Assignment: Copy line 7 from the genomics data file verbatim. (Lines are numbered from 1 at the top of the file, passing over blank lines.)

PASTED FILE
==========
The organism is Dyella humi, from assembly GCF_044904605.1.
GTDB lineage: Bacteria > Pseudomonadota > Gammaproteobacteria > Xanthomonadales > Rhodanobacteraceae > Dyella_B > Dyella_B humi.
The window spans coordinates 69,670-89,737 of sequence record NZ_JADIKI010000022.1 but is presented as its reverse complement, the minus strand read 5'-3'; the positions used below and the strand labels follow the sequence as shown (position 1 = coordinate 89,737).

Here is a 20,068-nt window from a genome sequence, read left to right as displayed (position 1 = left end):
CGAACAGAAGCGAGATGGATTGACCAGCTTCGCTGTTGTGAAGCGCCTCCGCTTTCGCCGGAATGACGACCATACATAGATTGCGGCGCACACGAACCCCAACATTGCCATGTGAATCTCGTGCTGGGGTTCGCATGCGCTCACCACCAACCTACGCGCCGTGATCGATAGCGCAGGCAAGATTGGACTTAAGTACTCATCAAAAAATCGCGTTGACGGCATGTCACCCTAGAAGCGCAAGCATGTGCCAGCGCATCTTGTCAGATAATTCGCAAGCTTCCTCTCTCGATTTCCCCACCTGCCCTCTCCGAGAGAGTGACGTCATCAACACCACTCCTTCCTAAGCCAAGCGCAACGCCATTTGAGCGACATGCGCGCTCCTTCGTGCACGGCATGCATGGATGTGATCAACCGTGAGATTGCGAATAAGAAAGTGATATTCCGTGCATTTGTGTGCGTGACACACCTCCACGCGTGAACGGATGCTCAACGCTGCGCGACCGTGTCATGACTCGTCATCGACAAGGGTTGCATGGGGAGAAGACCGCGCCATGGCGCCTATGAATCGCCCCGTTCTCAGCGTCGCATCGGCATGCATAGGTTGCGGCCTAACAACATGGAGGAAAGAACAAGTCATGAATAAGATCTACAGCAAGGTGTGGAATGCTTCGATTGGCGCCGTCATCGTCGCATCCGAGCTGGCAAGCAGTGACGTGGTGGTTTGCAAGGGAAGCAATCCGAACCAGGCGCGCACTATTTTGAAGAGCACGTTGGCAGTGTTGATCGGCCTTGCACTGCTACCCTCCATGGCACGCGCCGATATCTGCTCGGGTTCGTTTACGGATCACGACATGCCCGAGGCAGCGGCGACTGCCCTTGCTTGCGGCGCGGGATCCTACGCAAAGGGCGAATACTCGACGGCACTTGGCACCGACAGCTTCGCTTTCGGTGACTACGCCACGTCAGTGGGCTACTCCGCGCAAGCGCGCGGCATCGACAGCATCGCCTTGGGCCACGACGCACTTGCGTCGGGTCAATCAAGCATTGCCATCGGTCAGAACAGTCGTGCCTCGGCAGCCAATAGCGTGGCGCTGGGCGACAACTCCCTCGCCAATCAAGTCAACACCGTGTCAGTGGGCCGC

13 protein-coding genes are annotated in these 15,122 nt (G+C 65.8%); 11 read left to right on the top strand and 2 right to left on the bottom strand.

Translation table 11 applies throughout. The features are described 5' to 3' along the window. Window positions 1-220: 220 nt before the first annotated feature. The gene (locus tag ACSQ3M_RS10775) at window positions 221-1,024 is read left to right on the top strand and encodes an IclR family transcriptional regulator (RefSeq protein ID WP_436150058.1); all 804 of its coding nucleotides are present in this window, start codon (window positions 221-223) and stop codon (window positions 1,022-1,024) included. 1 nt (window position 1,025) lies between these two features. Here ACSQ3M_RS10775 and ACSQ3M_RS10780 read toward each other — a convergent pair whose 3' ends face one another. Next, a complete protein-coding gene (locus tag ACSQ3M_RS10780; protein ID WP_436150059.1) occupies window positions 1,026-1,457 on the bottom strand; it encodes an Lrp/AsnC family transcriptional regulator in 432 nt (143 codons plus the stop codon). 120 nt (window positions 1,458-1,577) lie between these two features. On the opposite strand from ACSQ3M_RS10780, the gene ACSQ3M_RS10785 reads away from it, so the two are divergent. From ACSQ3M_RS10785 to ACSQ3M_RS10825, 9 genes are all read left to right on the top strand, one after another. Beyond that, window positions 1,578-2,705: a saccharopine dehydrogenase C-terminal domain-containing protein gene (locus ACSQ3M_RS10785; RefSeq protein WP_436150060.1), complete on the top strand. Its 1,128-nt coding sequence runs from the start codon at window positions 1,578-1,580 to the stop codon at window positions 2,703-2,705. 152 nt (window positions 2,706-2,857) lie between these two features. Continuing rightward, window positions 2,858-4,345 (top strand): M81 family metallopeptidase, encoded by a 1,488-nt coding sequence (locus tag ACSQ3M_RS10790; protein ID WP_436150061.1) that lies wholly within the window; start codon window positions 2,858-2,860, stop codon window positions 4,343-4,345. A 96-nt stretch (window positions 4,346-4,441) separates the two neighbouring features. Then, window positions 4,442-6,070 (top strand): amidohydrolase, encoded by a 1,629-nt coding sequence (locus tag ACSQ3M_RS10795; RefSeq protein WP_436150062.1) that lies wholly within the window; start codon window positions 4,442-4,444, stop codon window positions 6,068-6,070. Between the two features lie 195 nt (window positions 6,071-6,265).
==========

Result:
Translation table 11 applies throughout. The features are described 5' to 3' along the window. Window positions 1-220: 220 nt before the first annotated feature. The gene (locus tag ACSQ3M_RS10775) at window positions 221-1,024 is read left to right on the top strand and encodes an IclR family transcriptional regulator (RefSeq protein ID WP_436150058.1); all 804 of its coding nucleotides are present in this window, start codon (window positions 221-223) and stop codon (window positions 1,022-1,024) included. 1 nt (window position 1,025) lies between these two features. Here ACSQ3M_RS10775 and ACSQ3M_RS10780 read toward each other — a convergent pair whose 3' ends face one another. Next, a complete protein-coding gene (locus tag ACSQ3M_RS10780; protein ID WP_436150059.1) occupies window positions 1,026-1,457 on the bottom strand; it encodes an Lrp/AsnC family transcriptional regulator in 432 nt (143 codons plus the stop codon). 120 nt (window positions 1,458-1,577) lie between these two features. On the opposite strand from ACSQ3M_RS10780, the gene ACSQ3M_RS10785 reads away from it, so the two are divergent. From ACSQ3M_RS10785 to ACSQ3M_RS10825, 9 genes are all read left to right on the top strand, one after another. Beyond that, window positions 1,578-2,705: a saccharopine dehydrogenase C-terminal domain-containing protein gene (locus ACSQ3M_RS10785; RefSeq protein WP_436150060.1), complete on the top strand. Its 1,128-nt coding sequence runs from the start codon at window positions 1,578-1,580 to the stop codon at window positions 2,703-2,705. 152 nt (window positions 2,706-2,857) lie between these two features. Continuing rightward, window positions 2,858-4,345 (top strand): M81 family metallopeptidase, encoded by a 1,488-nt coding sequence (locus tag ACSQ3M_RS10790; protein ID WP_436150061.1) that lies wholly within the window; start codon window positions 2,858-2,860, stop codon window positions 4,343-4,345. A 96-nt stretch (window positions 4,346-4,441) separates the two neighbouring features. Then, window positions 4,442-6,070 (top strand): amidohydrolase, encoded by a 1,629-nt coding sequence (locus tag ACSQ3M_RS10795; RefSeq protein WP_436150062.1) that lies wholly within the window; start codon window positions 4,442-4,444, stop codon window positions 6,068-6,070. Between the two features lie 195 nt (window positions 6,071-6,265).